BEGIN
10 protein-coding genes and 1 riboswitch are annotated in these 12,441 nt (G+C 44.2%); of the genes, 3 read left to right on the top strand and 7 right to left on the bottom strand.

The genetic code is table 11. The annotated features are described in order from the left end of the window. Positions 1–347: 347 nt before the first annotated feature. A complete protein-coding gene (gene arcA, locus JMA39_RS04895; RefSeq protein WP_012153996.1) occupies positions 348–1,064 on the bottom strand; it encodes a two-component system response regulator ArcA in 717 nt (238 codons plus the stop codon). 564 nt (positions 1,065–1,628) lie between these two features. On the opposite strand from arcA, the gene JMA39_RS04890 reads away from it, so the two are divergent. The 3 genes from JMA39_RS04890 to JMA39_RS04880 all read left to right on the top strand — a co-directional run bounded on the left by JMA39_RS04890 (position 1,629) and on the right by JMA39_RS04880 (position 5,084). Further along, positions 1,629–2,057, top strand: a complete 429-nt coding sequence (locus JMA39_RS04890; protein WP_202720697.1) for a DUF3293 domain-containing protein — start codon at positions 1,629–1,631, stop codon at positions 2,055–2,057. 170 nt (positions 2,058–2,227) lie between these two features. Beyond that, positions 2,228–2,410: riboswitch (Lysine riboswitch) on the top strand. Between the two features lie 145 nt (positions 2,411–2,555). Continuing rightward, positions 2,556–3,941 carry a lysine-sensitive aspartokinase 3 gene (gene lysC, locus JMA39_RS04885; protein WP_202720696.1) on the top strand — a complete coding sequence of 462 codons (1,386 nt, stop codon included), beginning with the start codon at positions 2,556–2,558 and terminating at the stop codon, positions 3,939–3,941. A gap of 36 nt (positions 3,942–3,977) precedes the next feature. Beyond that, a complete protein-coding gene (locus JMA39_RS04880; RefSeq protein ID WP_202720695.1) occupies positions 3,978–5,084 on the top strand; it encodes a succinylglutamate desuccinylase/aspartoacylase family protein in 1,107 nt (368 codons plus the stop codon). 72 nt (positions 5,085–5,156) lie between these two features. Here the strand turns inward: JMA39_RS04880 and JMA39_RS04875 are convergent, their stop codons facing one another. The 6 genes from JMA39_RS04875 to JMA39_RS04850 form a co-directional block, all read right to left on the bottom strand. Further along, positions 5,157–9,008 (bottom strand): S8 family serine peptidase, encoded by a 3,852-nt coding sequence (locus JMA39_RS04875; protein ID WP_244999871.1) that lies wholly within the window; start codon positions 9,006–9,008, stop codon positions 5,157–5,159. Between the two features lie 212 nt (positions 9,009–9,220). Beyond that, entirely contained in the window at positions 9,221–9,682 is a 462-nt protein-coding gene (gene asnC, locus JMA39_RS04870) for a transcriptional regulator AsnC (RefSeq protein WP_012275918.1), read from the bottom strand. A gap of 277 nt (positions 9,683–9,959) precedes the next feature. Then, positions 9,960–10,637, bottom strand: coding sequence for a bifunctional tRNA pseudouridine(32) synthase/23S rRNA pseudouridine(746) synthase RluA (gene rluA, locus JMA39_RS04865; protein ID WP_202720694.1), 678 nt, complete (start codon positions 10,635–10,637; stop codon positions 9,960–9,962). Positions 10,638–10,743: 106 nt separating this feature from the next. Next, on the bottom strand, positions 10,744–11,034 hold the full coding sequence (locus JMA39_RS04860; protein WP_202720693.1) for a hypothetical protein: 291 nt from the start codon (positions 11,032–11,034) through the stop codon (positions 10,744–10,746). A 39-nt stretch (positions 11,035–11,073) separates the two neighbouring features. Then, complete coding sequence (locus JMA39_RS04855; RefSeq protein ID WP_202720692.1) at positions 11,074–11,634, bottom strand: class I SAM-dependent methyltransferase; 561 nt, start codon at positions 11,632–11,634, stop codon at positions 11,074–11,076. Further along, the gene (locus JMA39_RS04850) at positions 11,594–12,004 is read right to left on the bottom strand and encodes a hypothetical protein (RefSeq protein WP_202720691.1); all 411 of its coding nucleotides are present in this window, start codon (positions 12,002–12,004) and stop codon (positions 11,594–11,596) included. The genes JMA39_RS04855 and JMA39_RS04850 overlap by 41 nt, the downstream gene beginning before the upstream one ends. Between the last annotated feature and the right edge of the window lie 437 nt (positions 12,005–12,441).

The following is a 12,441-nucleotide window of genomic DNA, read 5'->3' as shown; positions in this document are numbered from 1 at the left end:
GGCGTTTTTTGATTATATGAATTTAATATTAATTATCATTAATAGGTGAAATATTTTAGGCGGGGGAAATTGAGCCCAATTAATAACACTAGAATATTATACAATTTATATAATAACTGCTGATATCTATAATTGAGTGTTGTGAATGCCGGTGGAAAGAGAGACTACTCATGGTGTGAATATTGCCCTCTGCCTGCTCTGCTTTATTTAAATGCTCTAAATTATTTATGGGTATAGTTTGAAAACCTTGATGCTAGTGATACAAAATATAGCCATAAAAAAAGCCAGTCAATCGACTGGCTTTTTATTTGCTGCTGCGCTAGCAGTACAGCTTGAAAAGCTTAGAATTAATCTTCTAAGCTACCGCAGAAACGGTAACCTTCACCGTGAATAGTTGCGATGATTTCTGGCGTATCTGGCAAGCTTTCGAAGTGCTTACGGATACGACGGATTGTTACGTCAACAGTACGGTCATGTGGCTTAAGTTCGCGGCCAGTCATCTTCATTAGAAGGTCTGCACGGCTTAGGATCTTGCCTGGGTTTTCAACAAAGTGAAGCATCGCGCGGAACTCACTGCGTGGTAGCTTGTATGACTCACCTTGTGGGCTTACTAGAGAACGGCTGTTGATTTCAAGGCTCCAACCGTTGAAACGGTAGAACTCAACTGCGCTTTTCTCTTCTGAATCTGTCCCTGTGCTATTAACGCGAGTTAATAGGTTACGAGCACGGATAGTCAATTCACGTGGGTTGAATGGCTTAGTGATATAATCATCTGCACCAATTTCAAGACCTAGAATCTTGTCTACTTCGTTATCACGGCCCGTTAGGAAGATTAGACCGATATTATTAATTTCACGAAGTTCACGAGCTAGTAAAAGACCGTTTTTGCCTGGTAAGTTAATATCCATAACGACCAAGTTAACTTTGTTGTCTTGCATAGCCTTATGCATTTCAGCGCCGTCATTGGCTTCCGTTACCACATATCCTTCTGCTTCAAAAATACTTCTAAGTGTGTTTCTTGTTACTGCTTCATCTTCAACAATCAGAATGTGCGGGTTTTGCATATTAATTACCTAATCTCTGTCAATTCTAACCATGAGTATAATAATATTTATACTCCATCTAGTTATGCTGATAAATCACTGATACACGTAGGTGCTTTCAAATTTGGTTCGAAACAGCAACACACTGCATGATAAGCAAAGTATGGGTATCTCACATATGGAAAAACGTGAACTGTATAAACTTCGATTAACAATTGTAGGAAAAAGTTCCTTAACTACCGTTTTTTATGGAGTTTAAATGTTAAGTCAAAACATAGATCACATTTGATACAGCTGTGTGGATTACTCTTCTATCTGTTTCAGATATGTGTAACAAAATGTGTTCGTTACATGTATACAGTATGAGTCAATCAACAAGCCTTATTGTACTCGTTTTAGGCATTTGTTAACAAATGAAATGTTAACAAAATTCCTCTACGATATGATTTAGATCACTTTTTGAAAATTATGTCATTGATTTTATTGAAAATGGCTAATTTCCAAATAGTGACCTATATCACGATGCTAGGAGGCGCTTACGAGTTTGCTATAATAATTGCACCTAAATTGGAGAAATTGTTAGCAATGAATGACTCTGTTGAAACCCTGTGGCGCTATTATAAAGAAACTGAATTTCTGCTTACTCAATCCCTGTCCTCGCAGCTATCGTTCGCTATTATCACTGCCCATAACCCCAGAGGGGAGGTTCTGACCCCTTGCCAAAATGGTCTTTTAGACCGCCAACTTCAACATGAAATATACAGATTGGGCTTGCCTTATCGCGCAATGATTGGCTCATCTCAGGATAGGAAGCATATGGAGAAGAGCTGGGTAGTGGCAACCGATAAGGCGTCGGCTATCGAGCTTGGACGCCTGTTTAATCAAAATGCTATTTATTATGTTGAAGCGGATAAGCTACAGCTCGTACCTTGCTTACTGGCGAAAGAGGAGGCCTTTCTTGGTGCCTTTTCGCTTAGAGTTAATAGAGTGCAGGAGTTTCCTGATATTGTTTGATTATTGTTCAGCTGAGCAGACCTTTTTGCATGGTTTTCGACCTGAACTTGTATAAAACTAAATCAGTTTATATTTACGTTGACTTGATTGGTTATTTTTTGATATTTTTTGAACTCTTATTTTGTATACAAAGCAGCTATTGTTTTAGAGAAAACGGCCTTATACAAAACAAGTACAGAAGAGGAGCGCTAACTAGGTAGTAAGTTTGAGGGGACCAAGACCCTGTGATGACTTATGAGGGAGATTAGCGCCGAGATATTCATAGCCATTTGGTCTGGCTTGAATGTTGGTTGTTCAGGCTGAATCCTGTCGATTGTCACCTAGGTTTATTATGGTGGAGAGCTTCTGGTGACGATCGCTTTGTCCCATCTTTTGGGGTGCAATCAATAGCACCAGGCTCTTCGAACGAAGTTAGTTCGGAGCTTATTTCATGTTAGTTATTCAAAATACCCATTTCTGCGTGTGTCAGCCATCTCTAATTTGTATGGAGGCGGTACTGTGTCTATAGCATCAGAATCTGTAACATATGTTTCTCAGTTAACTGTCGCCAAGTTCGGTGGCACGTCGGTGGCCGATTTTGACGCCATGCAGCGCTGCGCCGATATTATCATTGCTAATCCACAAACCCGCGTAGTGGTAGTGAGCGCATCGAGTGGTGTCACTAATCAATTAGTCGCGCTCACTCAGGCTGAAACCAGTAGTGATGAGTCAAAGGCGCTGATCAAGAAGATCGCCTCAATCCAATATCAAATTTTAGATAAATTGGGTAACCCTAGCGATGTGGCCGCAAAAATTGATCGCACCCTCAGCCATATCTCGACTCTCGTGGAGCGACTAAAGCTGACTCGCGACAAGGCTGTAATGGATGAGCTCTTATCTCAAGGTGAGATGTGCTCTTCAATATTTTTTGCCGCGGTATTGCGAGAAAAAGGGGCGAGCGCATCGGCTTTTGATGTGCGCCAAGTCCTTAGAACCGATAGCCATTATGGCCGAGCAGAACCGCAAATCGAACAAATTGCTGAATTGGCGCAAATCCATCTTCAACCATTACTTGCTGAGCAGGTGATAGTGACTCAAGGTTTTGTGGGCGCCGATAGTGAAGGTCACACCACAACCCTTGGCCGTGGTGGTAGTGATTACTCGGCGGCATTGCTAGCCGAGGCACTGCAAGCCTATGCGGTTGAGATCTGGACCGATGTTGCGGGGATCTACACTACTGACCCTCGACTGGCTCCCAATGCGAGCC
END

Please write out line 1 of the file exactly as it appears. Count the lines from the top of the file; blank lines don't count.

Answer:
10 protein-coding genes and 1 riboswitch are annotated in these 12,441 nt (G+C 44.2%); of the genes, 3 read left to right on the top strand and 7 right to left on the bottom strand.